White Settlers DVD Review

Originally from FrightFest 2014

Simeon Halligan’s White Settlers has been hailed the Scottish Independent horror movie and really the timing of this film couldn’t be any better with the referendum coming up next month over whether Scotland will be independent and separate from England. But it remains to be seen whether Halligan’s film purposely had that on the brain or whether it was simply a narrative, which plays out the tension that has followed the English and the Scottish throughout history. As a home invasion movie, it follows swiftly on from last year’s successful You’re Next and whilst it may not have the same visual skill or tension that Adam Wingard’s piece had, it is certainly an entertaining and worthy addition to the subgenre, which is now so often explored on a much grander scale (ie. The Purge) but White Settlers is very aware of what it is and takes advantage of it’s claustrophobic nature and alienating location to the full.

Uprooting from England to Scotland (because the house prices are simply so extravagantly less!), young couple Sarah (newcomer and a star to watch out for, Pollyanna McIntosh) and Ed (Lee Williams) have dreams of coming to the countryside and starting a new life for themselves. They find a property with far more land than they could ever hope to get back at home and at the steal of a price that Sarah keeps commenting on there is very little question of whether they’ll move or not. This is going to be a new project for Ed, he is planning on ripping the place apart and starting again (it certainly looks as if it needs a coat of paint or two) and this is just what he needs to kickstart his new chapter with Sarah. The audience are given little background into the character’s lives before the moment they get out their car in Scotland except that they look happy enough.

The rest of the film takes place over their first night in the house – they have been persuaded by the local agent who tells them that apparently this house sits on a site where the English and the Scottish once fought. When Ed asks who won, the agent replies mysteriously that it depends on who you ask. What follows is the usual montage of laughter and mishaps as they bring some of their belongings into the house. Sarah is adamant that she will help out with the electrics in the house and demonstrates her lack of ability when she blows the fuse in a lamp. None of these sequences are particularly thrilling or new for that matter but there is something about the location itself that just keeps the audience hooked and interested enough to want to know what happens to the pair.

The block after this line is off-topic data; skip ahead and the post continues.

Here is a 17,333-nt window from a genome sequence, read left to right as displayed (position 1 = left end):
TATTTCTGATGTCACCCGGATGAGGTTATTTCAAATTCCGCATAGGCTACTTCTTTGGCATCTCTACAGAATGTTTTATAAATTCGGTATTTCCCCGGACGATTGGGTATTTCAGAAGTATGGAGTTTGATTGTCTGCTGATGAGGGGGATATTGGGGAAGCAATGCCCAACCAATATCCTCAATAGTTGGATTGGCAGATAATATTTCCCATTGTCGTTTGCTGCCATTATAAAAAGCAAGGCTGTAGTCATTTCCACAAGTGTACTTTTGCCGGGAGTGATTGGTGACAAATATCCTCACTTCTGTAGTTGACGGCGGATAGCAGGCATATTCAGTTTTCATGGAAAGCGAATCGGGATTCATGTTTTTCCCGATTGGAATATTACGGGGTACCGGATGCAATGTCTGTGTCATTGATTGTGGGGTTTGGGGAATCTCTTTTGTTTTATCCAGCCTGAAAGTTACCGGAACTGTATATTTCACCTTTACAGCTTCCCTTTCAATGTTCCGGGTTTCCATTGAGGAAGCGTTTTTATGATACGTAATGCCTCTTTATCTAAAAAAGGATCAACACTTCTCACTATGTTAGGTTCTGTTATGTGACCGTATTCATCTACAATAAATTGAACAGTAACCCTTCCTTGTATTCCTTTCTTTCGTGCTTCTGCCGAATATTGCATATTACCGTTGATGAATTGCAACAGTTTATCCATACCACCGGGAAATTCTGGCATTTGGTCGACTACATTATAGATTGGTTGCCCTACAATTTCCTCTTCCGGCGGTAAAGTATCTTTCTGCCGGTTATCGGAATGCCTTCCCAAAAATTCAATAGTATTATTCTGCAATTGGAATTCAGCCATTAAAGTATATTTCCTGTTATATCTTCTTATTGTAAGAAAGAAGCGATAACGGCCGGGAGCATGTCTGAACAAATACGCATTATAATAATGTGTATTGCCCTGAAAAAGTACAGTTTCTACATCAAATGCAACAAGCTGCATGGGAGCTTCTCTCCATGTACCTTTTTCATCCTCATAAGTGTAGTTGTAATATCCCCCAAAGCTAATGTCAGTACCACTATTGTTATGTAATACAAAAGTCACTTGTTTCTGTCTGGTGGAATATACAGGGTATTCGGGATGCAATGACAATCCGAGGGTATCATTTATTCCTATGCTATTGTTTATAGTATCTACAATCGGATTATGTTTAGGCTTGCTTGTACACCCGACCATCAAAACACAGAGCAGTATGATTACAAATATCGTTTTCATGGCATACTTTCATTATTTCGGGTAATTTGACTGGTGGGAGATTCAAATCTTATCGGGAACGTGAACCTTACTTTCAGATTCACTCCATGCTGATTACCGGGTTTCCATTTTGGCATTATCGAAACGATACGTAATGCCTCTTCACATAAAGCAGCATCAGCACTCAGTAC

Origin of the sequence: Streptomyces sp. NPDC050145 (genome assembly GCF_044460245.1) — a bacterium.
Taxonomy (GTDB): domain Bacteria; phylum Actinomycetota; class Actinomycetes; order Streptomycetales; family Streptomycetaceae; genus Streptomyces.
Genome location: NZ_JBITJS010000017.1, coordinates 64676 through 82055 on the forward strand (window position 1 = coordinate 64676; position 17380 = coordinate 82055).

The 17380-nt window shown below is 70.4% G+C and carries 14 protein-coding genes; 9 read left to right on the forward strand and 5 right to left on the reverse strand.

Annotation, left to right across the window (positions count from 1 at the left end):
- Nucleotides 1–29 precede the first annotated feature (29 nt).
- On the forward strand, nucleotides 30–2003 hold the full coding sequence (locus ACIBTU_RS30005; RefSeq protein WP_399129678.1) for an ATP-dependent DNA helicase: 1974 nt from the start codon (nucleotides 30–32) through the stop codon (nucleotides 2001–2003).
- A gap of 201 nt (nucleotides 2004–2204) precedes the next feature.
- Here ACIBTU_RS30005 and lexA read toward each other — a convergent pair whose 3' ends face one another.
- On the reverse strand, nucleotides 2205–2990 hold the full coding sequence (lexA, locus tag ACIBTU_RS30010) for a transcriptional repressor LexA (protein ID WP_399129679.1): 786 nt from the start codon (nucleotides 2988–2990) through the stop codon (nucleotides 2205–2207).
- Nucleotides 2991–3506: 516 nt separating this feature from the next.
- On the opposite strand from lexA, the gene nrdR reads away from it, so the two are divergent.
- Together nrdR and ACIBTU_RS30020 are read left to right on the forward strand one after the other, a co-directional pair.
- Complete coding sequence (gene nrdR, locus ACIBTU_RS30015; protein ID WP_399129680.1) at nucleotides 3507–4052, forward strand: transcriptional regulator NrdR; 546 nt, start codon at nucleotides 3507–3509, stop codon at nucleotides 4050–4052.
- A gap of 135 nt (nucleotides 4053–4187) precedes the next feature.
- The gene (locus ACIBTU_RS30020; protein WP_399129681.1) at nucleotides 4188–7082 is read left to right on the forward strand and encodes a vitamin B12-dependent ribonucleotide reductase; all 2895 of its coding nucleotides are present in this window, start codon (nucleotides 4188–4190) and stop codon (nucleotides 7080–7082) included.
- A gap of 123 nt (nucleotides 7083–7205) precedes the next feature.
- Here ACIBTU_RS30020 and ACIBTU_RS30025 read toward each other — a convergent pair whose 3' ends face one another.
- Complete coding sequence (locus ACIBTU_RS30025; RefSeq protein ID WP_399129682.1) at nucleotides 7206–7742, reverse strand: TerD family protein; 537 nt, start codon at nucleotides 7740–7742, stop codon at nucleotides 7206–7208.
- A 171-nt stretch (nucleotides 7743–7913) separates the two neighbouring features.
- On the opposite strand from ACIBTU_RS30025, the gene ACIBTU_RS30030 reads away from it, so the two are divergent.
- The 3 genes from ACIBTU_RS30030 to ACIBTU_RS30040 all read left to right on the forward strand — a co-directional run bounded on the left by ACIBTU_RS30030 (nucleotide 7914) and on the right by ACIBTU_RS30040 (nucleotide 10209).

Sarah and Ed themselves are interesting characters and they are delicately and innocently portrayed by McIntosh and Williams – they seem like any couple, which instantly makes them relatable for the audience. Whilst the chemistry between the pair is questionable, they both give their all in a film where the script isn’t the strongest thing but rather the intrigue and mystery as they step into the night. As expected Halligan is aware of how to make things go bump in the night, ultimately waking the pair up as they go to investigate. To build up the tension, several events happen before a major narrative push forward; Sarah steps downstairs to get her toothbrush from the car in the dead of the night and hears something outside, which turns out to be an animal. Ed inspects the house when they hear creaks downstairs, but he puts it down to the old walls and the open door (although they are both sure they locked it before they went to bed). Of course after a number of these events, the actual attack occurs and a group of people dressed in pig masks do all they can to rip the couple apart.

Sarah quickly escapes and the following sequences highlight the power of McIntosh’s talent; she runs, she screams and she fights back but always keeping the audience convinced that the adrenaline pumping through her is causing her to react in the same way that any normal person would rather than sort of superhuman powers. The rest of the film plays out as one would except with Sarah looking for Ed (who had been captured at the start of the invasion), a few twists and turns and then ultimately her own capture (just when she is getting away and you think she is going to be found by someone else). But the biggest twist of all is the ending, a sort of prologue if you will, is more of a chance to make the audience smile at the concept of the film itself.

Whilst White Settlers is pretty middle of the road, it is certainly worth a watch to see a home invasion film on a much smaller scale and to highlight the talent from both the leads, but especially McIntosh. Now is the right time to watch the film and if anything, it will certainly make you chuckle for the right reasons.

About The Author

Reviews Editor, Contributor and Festival Coordinator

Ollie has written for Front Row Reviews pretty much since its inception about seven years ago whilst still studying Film & Television. Since then, he was trust into the world of independent film distribution and has recently started working with Picturehouse Entertainment in their Marketing Department. Having written and produced two radio series, he is moving hoping to (one day) write a web series/short film/feature (delete as appropriate ;)). His favourite director is David Lynch (which makes him make a lot of sense!) and his favourite films are The Hours, Mulholland Drive, Volver, Blade Runner and Bridget Jones Diary.

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